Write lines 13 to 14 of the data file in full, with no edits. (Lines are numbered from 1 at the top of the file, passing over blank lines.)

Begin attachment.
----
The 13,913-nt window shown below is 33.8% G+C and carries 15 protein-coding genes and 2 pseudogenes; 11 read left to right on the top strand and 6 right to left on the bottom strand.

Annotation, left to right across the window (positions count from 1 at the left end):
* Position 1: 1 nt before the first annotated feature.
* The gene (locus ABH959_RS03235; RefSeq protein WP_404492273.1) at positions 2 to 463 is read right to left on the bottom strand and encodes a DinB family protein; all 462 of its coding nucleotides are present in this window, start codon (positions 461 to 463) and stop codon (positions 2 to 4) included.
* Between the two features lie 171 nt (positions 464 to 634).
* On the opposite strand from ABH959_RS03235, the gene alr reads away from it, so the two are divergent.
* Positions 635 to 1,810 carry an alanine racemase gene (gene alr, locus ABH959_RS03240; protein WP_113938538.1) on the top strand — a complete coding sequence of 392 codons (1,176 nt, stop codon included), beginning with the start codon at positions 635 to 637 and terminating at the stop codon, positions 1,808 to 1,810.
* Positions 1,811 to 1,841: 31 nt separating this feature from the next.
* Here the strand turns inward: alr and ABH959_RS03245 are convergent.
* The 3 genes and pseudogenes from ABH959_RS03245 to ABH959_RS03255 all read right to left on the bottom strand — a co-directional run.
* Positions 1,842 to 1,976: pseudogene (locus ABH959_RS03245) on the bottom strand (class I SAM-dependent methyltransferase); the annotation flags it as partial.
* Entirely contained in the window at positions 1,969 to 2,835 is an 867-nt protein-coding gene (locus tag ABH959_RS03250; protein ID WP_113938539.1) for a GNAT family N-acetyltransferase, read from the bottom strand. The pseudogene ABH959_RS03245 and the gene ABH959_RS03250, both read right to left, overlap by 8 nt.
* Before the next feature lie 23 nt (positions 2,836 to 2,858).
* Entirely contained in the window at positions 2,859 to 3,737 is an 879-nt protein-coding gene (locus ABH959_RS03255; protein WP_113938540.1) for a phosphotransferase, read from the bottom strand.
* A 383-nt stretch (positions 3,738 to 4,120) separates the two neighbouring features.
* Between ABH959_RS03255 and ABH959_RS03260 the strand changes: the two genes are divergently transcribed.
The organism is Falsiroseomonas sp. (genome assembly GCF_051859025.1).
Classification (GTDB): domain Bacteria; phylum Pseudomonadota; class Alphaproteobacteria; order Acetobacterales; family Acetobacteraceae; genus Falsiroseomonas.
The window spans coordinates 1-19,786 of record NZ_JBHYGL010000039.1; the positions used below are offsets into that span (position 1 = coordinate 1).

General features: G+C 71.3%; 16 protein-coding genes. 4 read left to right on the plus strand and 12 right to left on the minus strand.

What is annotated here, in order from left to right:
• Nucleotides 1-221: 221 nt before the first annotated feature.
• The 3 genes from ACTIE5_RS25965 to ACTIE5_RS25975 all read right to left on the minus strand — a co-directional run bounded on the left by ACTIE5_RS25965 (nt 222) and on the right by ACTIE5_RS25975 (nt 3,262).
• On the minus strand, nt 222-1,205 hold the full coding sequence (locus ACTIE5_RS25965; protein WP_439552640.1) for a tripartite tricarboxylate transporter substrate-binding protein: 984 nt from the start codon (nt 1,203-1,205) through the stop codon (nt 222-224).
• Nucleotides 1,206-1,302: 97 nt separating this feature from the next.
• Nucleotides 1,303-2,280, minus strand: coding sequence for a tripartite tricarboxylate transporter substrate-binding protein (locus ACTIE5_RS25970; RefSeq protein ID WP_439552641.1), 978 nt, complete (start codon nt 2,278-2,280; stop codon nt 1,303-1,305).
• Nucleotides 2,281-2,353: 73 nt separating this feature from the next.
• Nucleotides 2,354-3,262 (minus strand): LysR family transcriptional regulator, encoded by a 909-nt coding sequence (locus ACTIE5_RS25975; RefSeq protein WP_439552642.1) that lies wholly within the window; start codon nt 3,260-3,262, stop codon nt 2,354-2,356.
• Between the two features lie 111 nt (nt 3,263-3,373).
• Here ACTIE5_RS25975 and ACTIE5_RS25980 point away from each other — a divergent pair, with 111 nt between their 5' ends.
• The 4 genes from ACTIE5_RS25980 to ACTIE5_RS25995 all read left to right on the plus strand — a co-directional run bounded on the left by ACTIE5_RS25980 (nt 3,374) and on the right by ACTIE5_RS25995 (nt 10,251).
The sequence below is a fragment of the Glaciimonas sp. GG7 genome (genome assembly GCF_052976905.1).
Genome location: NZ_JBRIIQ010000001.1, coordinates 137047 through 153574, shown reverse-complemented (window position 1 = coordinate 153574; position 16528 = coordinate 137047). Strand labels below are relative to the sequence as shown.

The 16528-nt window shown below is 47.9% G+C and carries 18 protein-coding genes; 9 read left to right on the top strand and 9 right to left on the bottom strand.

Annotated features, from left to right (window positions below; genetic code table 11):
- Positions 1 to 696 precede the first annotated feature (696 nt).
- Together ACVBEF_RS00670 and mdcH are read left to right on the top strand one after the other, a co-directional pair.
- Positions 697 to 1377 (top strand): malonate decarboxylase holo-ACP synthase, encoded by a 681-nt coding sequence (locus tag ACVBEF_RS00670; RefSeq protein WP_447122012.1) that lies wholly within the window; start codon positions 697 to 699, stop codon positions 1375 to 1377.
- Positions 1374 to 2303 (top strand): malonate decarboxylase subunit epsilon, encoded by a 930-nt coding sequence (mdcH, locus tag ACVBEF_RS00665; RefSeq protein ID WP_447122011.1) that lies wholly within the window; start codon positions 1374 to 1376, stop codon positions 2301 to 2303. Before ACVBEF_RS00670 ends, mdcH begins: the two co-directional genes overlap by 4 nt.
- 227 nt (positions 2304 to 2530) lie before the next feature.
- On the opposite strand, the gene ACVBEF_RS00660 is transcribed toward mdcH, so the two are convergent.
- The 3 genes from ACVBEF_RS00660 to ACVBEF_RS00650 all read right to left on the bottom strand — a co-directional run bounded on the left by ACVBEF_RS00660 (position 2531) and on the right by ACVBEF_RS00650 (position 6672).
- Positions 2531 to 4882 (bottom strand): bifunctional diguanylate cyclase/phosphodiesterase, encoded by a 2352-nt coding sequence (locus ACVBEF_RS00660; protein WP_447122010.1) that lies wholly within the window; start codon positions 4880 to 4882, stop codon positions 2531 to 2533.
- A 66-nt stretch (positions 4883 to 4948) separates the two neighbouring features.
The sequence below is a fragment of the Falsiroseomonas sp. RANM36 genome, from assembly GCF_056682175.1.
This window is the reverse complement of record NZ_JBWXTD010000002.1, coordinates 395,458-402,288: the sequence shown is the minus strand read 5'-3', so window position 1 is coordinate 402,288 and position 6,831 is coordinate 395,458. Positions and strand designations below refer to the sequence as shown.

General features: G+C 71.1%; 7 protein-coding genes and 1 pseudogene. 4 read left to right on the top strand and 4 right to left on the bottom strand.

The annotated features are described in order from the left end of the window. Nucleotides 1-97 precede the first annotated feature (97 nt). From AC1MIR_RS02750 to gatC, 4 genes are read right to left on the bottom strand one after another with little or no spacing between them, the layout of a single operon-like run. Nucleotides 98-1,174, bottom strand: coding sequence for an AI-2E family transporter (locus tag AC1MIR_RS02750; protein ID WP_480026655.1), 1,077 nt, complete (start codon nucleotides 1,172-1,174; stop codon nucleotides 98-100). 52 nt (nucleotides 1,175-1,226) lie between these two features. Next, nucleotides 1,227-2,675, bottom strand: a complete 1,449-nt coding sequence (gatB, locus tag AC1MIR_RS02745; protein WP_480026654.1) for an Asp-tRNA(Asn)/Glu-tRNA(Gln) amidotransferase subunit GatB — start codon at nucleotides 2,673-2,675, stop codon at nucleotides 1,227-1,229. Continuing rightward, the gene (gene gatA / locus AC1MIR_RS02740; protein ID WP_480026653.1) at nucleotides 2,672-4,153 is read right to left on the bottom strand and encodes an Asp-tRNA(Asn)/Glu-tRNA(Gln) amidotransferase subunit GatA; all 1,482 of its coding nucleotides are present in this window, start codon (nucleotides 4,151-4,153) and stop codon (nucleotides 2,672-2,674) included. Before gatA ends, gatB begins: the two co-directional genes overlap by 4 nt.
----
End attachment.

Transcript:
* Before the next feature lie 23 nt (positions 2,836 to 2,858).
* Entirely contained in the window at positions 2,859 to 3,737 is an 879-nt protein-coding gene (locus ABH959_RS03255; protein WP_113938540.1) for a phosphotransferase, read from the bottom strand.